Always Evolving

When Eric, my husband, started Utne Reader over 20
years ago, he asked two questions: What’s going on in the world
that people need to know about? Where is that information to be
found? At that time, most leading-edge ideas were found in
small-circulation print publications, so both the editorial process
and the magazine’s design reflected that reality.

Three years ago, we redesigned the magazine and dropped the word
Reader. Now we are revisioning both the magazine and the
Web site and the relationship between the two to reflect the
changing information landscape. The best of the independent press
is our foundation, but compelling independent voices are
increasingly found in other forms of media. So, 20 years later, we
find ourselves asking fundamental questions: What are the most
essential ideas, images, inspirations, and tools, and how can we
present them in the most inviting and accessible forms? How can we
apply our core competency to today’s landscape?

I recently had dinner with John Miller, a friend who teaches in
a ‘Waldorf methods’ high school. He never got a teaching degree
because Waldorf schools require a different form of training. Now
his high school has become a charter school in the public school
system and, ignited by the challenge of how to reach kids who
weren’t raised to love the written word, he’s gone back to school
to get a teaching degree. ‘I used to be able to read hundreds of
pages of text as a matter of course,’ he told me, describing the
way he processed information as a student 14 years ago. ‘Now I find
that I simply don’t have the tolerance for masses of words that
aren’t immediately applicable to what I care about. It is not a
question of good or bad, it is simply a matter of fact that the way
we get our information and process it is changing.’

His words corroborate my own experience and that of many people
I encounter. Life is speeding up and, though we may lament it,
change is our only reliable lifelong companion and flexibility our
only effective response. In order to be relevant, information needs
to be succinct, accessible, and visceral, as well as varied in its
forms. In our revamping, we’ll be keeping a lot of what you — and
we — love about the current format, but we’re also hoping to
evolve in a way that will surprise and delight. The
November/December issue will begin to reflect these changes.

This evolution is bringing with it some staff changes.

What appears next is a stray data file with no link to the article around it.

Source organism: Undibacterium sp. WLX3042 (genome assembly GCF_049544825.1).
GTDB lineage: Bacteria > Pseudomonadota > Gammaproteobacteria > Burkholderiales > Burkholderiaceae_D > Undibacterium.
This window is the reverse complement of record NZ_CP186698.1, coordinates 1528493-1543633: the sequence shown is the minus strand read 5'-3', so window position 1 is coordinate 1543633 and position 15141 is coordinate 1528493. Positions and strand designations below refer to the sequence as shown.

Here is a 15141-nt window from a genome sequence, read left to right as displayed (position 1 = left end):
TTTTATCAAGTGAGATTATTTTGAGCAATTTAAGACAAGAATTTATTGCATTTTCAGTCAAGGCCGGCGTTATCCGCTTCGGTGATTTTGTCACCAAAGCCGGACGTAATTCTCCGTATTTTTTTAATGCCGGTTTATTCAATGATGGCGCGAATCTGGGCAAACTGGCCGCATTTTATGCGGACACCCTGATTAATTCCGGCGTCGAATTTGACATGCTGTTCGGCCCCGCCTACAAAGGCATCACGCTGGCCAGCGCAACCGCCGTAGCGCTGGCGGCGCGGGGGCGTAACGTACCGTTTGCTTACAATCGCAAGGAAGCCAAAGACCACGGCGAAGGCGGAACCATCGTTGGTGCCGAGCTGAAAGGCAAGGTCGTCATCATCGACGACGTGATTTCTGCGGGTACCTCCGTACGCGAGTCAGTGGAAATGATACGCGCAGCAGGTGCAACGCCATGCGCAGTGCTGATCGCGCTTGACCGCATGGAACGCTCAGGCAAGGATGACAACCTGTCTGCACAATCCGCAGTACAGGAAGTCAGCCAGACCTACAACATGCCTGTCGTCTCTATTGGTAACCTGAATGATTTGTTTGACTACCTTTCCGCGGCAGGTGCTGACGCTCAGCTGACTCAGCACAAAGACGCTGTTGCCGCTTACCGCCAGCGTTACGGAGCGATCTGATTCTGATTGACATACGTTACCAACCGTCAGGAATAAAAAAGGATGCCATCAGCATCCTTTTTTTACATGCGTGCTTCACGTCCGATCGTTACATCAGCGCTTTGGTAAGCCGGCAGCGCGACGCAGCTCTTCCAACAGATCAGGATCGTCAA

Karen Olson was just about to embark on writing a book when we
persuaded her to shelve it and take on the editorship 18 months
ago. After a rapid six-year ascent from the bottom of our editorial
masthead to the top, she is now leaving to return to that book. We
hope that you will see her byline in the pages of the magazine in
the future.

Senior editor Jeremiah Creedon has been on and off staff since
1987. He has had a writing project percolating for quite some time
and has decided this is his moment. The irony of brilliant editing
is that it is invisible, so I’ll share a fan note from author Marc
Ian Barasch: ‘When you read a piece Jerry’s edited, you find
yourself thinking, Gee, I wish I could write like that.
Then you realize you did; it just took his almost eerie acumen to
see what you were trying to say and, after burnishing it to a
subtle patina, gracefully place it front and center.’ Luckily for
us, Jerry regards becoming a freelancer again as just another stage
in his long relationship with the magazine.

I am grateful to Karen and Jerry for all they have put into the
magazine and I admire that they are embracing change in order to
follow their passions. That is, after all, what this magazine is
all about.

Meanwhile, we are formalizing my already active role in the
editorial process by adding editor-in-chief to my title. I am
excited to lead our dynamic editorial staff.

P.S. See page 83 for information on our new online store. We’ve
chosen gear that expresses the spirit of the magazine and we think
it will speak to (and for) you.

In-depth coverage of eye-opening issues that affect your life.